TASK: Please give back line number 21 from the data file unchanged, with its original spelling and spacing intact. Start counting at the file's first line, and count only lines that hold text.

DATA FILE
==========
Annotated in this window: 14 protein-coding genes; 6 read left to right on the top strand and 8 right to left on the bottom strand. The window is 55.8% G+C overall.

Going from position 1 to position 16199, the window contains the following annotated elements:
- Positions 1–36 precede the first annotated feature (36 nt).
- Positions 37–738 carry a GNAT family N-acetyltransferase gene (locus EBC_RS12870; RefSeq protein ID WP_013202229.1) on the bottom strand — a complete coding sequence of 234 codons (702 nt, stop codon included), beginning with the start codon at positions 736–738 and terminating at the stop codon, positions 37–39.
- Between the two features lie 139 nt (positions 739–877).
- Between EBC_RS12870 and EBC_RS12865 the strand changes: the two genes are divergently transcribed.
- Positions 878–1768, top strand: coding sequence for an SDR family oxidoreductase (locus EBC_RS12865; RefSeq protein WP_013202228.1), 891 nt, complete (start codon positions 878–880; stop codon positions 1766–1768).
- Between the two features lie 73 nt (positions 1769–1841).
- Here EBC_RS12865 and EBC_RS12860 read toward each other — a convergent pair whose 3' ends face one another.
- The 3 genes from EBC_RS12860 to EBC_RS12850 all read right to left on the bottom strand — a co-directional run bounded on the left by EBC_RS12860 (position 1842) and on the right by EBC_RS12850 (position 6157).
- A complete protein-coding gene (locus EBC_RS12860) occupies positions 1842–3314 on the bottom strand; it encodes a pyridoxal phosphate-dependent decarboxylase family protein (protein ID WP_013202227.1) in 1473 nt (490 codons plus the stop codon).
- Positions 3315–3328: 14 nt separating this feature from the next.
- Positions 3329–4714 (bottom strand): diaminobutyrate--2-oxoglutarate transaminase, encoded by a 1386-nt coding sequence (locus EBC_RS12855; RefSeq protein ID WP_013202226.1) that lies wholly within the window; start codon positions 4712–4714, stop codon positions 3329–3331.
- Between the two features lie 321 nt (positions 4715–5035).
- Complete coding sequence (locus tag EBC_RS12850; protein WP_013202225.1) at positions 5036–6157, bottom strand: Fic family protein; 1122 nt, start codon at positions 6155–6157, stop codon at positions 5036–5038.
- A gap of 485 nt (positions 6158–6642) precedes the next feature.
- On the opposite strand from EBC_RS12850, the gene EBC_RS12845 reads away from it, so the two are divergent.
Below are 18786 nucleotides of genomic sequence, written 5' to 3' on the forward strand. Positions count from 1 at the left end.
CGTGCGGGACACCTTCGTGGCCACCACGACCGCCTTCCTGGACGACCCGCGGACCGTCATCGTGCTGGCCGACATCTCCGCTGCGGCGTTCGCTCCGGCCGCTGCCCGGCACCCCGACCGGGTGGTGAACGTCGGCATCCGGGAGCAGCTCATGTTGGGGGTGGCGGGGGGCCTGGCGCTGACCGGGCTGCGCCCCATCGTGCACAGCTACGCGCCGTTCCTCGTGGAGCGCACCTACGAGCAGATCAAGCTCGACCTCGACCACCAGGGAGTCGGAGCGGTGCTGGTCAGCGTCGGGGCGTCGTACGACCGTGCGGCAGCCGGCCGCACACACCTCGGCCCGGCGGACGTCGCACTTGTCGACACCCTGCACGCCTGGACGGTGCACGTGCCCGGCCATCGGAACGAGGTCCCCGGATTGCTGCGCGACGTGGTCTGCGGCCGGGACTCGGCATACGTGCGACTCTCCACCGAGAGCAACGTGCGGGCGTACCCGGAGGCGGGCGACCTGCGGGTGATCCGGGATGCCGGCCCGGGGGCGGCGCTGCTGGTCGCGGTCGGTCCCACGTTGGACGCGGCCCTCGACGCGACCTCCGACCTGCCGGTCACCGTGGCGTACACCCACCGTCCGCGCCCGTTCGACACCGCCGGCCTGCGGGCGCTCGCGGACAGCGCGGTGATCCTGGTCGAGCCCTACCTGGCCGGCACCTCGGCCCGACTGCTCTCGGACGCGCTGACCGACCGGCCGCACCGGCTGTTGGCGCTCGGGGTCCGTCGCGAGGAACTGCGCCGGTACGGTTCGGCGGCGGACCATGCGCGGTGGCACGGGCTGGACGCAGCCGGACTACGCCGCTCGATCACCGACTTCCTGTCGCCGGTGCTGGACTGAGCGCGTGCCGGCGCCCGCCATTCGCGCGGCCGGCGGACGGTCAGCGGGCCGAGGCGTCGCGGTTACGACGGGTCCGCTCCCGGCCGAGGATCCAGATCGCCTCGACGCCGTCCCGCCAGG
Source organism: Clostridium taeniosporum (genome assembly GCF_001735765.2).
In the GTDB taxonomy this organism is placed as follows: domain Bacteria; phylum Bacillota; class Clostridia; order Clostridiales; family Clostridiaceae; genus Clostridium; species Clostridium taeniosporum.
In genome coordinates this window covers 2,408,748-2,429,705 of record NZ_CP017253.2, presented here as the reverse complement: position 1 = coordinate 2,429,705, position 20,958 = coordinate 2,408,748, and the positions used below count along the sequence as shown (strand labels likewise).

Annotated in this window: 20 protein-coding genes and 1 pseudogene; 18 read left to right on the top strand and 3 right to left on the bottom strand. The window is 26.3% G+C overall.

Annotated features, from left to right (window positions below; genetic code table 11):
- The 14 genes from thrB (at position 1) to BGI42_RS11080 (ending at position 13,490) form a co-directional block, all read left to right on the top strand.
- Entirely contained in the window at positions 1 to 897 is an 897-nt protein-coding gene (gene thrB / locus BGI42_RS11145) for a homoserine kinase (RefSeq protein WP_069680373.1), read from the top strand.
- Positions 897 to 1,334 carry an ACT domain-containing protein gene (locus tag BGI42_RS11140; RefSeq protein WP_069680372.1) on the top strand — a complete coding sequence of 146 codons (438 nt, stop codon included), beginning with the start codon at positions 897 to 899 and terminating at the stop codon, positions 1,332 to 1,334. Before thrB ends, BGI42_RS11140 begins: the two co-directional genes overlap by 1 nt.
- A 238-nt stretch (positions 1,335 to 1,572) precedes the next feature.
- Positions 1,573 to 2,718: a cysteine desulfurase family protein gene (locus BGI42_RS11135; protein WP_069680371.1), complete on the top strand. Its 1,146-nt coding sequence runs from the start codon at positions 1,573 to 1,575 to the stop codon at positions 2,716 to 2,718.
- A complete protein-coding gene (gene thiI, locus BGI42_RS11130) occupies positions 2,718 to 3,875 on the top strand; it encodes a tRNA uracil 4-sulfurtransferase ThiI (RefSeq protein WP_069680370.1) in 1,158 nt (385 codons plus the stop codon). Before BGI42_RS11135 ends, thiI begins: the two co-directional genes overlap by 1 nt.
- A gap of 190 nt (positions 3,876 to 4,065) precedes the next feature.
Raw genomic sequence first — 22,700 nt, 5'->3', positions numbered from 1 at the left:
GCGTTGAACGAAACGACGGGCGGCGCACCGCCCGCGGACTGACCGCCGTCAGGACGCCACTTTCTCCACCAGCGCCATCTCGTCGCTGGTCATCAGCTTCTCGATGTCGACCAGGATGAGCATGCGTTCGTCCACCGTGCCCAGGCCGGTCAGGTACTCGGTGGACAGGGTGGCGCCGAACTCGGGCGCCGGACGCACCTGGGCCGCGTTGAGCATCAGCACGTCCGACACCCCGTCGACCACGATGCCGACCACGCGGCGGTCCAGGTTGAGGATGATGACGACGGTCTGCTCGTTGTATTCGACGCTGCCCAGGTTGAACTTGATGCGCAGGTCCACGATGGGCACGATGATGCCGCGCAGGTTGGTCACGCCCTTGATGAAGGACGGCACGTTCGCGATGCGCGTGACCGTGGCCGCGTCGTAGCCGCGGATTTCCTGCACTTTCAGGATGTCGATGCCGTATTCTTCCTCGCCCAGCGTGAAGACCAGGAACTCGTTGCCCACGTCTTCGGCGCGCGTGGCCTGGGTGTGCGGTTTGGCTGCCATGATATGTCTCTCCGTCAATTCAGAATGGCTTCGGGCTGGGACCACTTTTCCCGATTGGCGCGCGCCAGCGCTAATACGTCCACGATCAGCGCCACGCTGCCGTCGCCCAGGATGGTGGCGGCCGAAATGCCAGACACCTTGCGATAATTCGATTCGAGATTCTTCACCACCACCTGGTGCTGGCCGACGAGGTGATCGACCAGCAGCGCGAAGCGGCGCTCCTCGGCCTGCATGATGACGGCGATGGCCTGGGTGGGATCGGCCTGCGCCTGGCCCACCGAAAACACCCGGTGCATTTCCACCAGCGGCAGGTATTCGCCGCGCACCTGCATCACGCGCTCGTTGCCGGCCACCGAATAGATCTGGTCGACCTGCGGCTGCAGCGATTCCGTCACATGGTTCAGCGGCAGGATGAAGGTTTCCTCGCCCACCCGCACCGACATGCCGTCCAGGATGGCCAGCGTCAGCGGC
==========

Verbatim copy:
In the GTDB taxonomy this organism is placed as follows: domain Bacteria; phylum Bacillota; class Clostridia; order Clostridiales; family Clostridiaceae; genus Clostridium; species Clostridium taeniosporum.